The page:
Follow Us

We use cookies to provide you with a better experience. If you continue to use this site, we'll assume you're happy with this. Alternatively, click here to find out how to manage these cookies

hide cookie message

Rootkits evade hardware detection

Even the most reliable detection methods aren't that reliable, it turns out.

Article comments

Security researcher Joanna Rutkowska has demonstrated several methods that sophisticated rootkits can use to hide from even the most reliable detection method currently available - hardware-based products that read a system's RAM.

Rutkowska is a researcher with security firm Coseinc Advanced Malware Labs. She recently outlined several ways of getting around the User Account Control (UAC) feature introduced in Windows Vista. Several researchers have identified problems with UAC.

The demonstration, given at the Black Hat security conference in Arlington, Virginia, indicates that if a rootkit is advanced enough, there currently is no way it can be reliably detected, Rutkowska said. Rootkits are designed to hide some activity from observers, and have recently been used to conceal the presence of Trojans and hacker backdoors - not to mention Sony BMG's copy-protection software.

Several hardware-based systems exist for acquiring an image of a computer's RAM, the most reliable way to detect the presence of certain kinds of rootkits, Rutkowska said. Those include Tribble, Komoku's CoPilot and RAM Capture Tool from BBN Technologies, but she said none are particularly easy to find.

Rutkowska's findings mean system designers may need to come up with a system architecture better suited to forensic analysis, such as an interface dedicated to memory acquisition.

"We live in the 21st century, but apparently can't reliably read the memory of our computers," she said at the presentation. "Maybe we should rethink the design of our computer systems, so that they were somehow verifiable."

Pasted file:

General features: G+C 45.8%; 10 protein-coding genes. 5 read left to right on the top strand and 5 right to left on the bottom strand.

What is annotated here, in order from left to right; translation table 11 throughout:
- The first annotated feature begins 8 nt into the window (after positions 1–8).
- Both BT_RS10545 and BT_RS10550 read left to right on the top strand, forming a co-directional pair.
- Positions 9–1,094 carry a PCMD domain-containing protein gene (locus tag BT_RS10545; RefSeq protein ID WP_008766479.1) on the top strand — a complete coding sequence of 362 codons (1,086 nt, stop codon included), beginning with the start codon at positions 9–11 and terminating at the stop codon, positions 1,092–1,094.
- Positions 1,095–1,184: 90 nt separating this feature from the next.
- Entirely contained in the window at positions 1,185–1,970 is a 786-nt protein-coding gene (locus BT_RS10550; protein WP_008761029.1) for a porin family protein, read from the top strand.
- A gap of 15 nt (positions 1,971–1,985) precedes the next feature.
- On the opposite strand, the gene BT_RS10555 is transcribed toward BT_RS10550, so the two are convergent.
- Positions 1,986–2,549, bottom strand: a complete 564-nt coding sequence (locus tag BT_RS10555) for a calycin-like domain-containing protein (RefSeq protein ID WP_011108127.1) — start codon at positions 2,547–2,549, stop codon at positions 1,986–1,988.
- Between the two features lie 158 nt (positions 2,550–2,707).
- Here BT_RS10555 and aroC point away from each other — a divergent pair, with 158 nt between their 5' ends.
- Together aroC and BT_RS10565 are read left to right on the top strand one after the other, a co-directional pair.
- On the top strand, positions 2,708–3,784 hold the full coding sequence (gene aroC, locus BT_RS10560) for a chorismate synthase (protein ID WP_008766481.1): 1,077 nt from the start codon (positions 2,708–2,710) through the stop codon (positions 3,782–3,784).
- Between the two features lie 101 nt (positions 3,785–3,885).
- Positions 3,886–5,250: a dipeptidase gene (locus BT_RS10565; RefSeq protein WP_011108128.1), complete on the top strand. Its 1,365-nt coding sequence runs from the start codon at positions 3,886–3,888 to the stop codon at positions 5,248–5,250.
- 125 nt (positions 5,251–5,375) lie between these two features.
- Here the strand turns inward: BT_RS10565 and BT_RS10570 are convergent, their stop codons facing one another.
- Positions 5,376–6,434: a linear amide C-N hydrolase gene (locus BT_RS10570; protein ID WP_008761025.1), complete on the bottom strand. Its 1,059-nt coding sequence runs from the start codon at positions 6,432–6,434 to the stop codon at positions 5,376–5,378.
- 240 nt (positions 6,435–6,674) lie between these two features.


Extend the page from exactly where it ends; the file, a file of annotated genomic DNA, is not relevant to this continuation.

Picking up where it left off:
Rutkowska's presentation outlined three types of attacks, one that crashes the machine when RAM acquisition is attempted, a "covering attack" that allows the acquisition tool to see only garbage when it inspects certain parts of physical memory, and a "full replacing attack" that allows the tool to see false information when it scans parts of physical memory.

The denial-of-service attack could leave investigators legally liable for crashing the system, Rutkowska said.

The "covering attack" might allow investigators to see the malware's "hooks" in some cases, but would make it impossible for investigators to analyse the malware. And the "full replacing attack" could simply mean that the malware is never detected at all, she said.



Share:

More from Techworld

More relevant IT news

Comments



Send to a friend

Email this article to a friend or colleague:

PLEASE NOTE: Your name is used only to let the recipient know who sent the story, and in case of transmission error. Both your name and the recipient's name and address will not be used for any other purpose.

Techworld White Papers

Choose – and Choose Wisely – the Right MSP for Your SMB

End users need a technology partner that provides transparency, enables productivity, delivers...

Download Whitepaper

10 Effective Habits of Indispensable IT Departments

It’s no secret that responsibilities are growing while budgets continue to shrink. Download this...

Download Whitepaper

Gartner Magic Quadrant for Enterprise Information Archiving

Enterprise information archiving is contributing to organisational needs for e-discovery and...

Download Whitepaper

Advancing the state of virtualised backups

Dell Software’s vRanger is a veteran of the virtualisation specific backup market. It was the...

Download Whitepaper

Techworld UK - Technology - Business

Innovation, productivity, agility and profit

Watch this on demand webinar which explores IT innovation, managed print services and business agility.

Techworld Mobile Site

Access Techworld's content on the move

Get the latest news, product reviews and downloads on your mobile device with Techworld's mobile site.

Find out more...

From Wow to How : Making mobile and cloud work for you

On demand Biztech Briefing - Learn how to effectively deliver mobile work styles and cloud services together.

Watch now...

Site Map

* *